A key part of the company's approach is communicating and engaging individual patients and coaching them on their medication plans.

"We have a clinical pharmacy team talking to the patients and we do that remotely via video, phone, chat, or app, but we're actually engaging with patients. I think this is our differentiation. There are a ton of really cool tools that have been developed that focus on non-adherence, some are super basic and some are much more technologically advanced. But, the problem is that most patients who are non-adherent aren't self-identifying as non-adherent," Hendrick said, adding, "We try to identify those patients who are most at risk proactively, and then work with them directly over time. It's not just a one-time engagement with these patients. We create a relationship and we work with them over time, then we also partner with their provider to change the plan if we need to."

There is a lot of discussion about the high cost of medications as a barrier to patient adherence. "From the literature, it appears that that's only about 30% of the problem," Hendrick noted.

"The remaining 70% of the problem is chalked up to patient choice. And, I don't mean that people are actively making a decision that they want to be non-adherent. It's about their beliefs in the medications. 'Is this plan going to make me feel better?' Or, 'Did someone I know have a problem with this medication?' There are issues in everyone's lives that sometimes get in the way of following complicated plans. And then sometimes, there are some side effects as well. We believe that the vast majority of this is due to the patient's beliefs and acceptance of the medication plan, or problems in their lives preventing them from following the plan as intended."

Scriptology cites data that its approach is proving to be effective with the patients it currently works with: a 19% decrease in total cost of care across all disease states and 90% medication adherence in diabetes, COPD and congestive heart failure populations. Providers accept more than 90% of pharmacist recommendations and its model costs 50% less than the cost of hiring full-time pharmacists, the company says.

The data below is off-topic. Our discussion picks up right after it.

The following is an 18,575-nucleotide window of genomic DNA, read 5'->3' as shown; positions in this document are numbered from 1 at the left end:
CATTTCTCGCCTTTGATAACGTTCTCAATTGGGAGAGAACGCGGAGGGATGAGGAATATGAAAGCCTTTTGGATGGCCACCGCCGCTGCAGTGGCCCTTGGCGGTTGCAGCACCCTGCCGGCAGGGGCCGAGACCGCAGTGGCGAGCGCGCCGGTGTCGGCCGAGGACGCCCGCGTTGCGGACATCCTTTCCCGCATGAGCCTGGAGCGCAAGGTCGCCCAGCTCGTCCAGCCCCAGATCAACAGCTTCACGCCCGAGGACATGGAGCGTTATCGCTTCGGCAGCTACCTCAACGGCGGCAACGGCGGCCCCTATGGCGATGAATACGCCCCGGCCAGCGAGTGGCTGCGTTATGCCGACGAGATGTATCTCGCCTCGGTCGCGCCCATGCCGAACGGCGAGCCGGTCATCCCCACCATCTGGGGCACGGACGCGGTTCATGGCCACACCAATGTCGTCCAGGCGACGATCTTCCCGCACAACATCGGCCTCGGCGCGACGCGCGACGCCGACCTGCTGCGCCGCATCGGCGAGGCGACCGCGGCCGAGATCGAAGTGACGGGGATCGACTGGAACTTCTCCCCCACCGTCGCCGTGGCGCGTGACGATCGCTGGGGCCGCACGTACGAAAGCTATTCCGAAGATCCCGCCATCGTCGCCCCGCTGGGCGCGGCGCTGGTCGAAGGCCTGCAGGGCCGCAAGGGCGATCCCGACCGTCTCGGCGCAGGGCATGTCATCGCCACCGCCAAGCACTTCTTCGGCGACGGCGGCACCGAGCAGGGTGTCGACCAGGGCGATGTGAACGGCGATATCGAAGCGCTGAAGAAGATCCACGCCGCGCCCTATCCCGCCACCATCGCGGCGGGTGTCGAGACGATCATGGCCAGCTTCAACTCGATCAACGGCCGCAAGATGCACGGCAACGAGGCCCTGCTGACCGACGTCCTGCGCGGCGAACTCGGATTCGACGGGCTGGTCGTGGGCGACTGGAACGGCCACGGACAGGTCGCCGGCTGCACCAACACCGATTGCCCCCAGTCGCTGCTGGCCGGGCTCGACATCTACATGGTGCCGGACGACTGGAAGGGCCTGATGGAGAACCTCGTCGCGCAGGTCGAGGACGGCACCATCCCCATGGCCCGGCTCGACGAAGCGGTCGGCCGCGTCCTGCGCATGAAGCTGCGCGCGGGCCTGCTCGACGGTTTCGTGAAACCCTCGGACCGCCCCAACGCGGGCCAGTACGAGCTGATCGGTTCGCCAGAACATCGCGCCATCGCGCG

There are a growing number of companies going after the medication non-adherence problem.

Sempre Health launched eight years ago with a text-based solution that gives patients a financial incentive to refill medications on time. The aim is to improve medication adherence and affordability for patients while the company also builds out a two-sided network of payers and life sciences companies. Sempre Health has raised $45 million to date backed by Blue Venture Fund, UPMC Enterprises, Industry Ventures, Cencora Ventures, Echo Health Ventures and other investors.

Scene Health, formerly called emocha Health, was spun out of Johns Hopkins University about two years ago to tackle medication adherence with an asynchronous video platform.

Los Angeles-based Wellth develops app-based digital health programs that use financial incentives and behavioral economics strategies combined with a consumer-grade smartphone experience to improve adherence to patients’ care plans.

Digital health company Hello Heart launched a new app to gamify medication adherence to help individuals manage heart health.

Even Amazon is getting into the pharmacy space by leveraging its logistics and supply chain muscle. Amazon Pharmacy says it wants to make it faster and easier for patients to get their prescription medications and speed up "triage to treatment."